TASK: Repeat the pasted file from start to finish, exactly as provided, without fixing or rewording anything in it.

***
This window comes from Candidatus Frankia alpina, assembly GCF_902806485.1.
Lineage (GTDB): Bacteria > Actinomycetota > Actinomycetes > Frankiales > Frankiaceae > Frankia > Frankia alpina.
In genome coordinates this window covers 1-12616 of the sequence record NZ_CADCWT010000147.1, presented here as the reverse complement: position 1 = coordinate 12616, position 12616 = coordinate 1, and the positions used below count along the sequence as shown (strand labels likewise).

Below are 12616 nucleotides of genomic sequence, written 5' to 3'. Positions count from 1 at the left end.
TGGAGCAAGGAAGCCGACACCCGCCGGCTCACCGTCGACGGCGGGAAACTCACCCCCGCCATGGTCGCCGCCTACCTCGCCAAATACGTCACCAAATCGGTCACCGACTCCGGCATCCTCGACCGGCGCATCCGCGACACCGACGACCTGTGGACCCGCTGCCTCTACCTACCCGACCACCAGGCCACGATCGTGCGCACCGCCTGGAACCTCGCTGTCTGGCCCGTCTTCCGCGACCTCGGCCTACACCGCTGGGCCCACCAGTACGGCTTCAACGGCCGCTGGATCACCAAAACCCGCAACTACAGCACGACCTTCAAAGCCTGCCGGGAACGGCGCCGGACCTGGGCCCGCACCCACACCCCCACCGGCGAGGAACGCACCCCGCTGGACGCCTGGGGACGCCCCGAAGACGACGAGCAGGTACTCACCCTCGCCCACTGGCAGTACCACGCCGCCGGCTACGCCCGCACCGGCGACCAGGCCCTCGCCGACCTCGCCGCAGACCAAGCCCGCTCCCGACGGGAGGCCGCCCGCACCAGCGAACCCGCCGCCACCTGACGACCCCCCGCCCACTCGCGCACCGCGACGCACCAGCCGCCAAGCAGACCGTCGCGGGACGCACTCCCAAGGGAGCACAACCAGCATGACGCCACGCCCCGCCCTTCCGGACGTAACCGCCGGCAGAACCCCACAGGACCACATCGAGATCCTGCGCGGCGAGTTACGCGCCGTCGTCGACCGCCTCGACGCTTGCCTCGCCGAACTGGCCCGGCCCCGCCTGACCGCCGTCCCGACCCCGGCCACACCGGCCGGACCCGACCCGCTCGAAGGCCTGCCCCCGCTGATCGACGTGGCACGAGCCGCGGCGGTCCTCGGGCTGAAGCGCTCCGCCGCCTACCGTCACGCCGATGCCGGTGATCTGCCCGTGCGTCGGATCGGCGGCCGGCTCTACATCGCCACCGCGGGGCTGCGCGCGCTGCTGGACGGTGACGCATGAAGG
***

This window comes from Candidatus Frankia alpina, assembly GCF_902806485.1.
Lineage (GTDB): Bacteria > Actinomycetota > Actinomycetes > Frankiales > Frankiaceae > Frankia > Frankia alpina.
In genome coordinates this window covers 1-12616 of the sequence record NZ_CADCWT010000147.1, presented here as the reverse complement: position 1 = coordinate 12616, position 12616 = coordinate 1, and the positions used below count along the sequence as shown (strand labels likewise).

Below are 12616 nucleotides of genomic sequence, written 5' to 3'. Positions count from 1 at the left end.
TGGAGCAAGGAAGCCGACACCCGCCGGCTCACCGTCGACGGCGGGAAACTCACCCCCGCCATGGTCGCCGCCTACCTCGCCAAATACGTCACCAAATCGGTCACCGACTCCGGCATCCTCGACCGGCGCATCCGCGACACCGACGACCTGTGGACCCGCTGCCTCTACCTACCCGACCACCAGGCCACGATCGTGCGCACCGCCTGGAACCTCGCTGTCTGGCCCGTCTTCCGCGACCTCGGCCTACACCGCTGGGCCCACCAGTACGGCTTCAACGGCCGCTGGATCACCAAAACCCGCAACTACAGCACGACCTTCAAAGCCTGCCGGGAACGGCGCCGGACCTGGGCCCGCACCCACACCCCCACCGGCGAGGAACGCACCCCGCTGGACGCCTGGGGACGCCCCGAAGACGACGAGCAGGTACTCACCCTCGCCCACTGGCAGTACCACGCCGCCGGCTACGCCCGCACCGGCGACCAGGCCCTCGCCGACCTCGCCGCAGACCAAGCCCGCTCCCGACGGGAGGCCGCCCGCACCAGCGAACCCGCCGCCACCTGACGACCCCCCGCCCACTCGCGCACCGCGACGCACCAGCCGCCAAGCAGACCGTCGCGGGACGCACTCCCAAGGGAGCACAACCAGCATGACGCCACGCCCCGCCCTTCCGGACGTAACCGCCGGCAGAACCCCACAGGACCACATCGAGATCCTGCGCGGCGAGTTACGCGCCGTCGTCGACCGCCTCGACGCTTGCCTCGCCGAACTGGCCCGGCCCCGCCTGACCGCCGTCCCGACCCCGGCCACACCGGCCGGACCCGACCCGCTCGAAGGCCTGCCCCCGCTGATCGACGTGGCACGAGCCGCGGCGGTCCTCGGGCTGAAGCGCTCCGCCGCCTACCGTCACGCCGATGCCGGTGATCTGCCCGTGCGTCGGATCGGCGGCCGGCTCTACATCGCCACCGCGGGGCTGCGCGCGCTGCTGGACGGTGACGCATGAAGG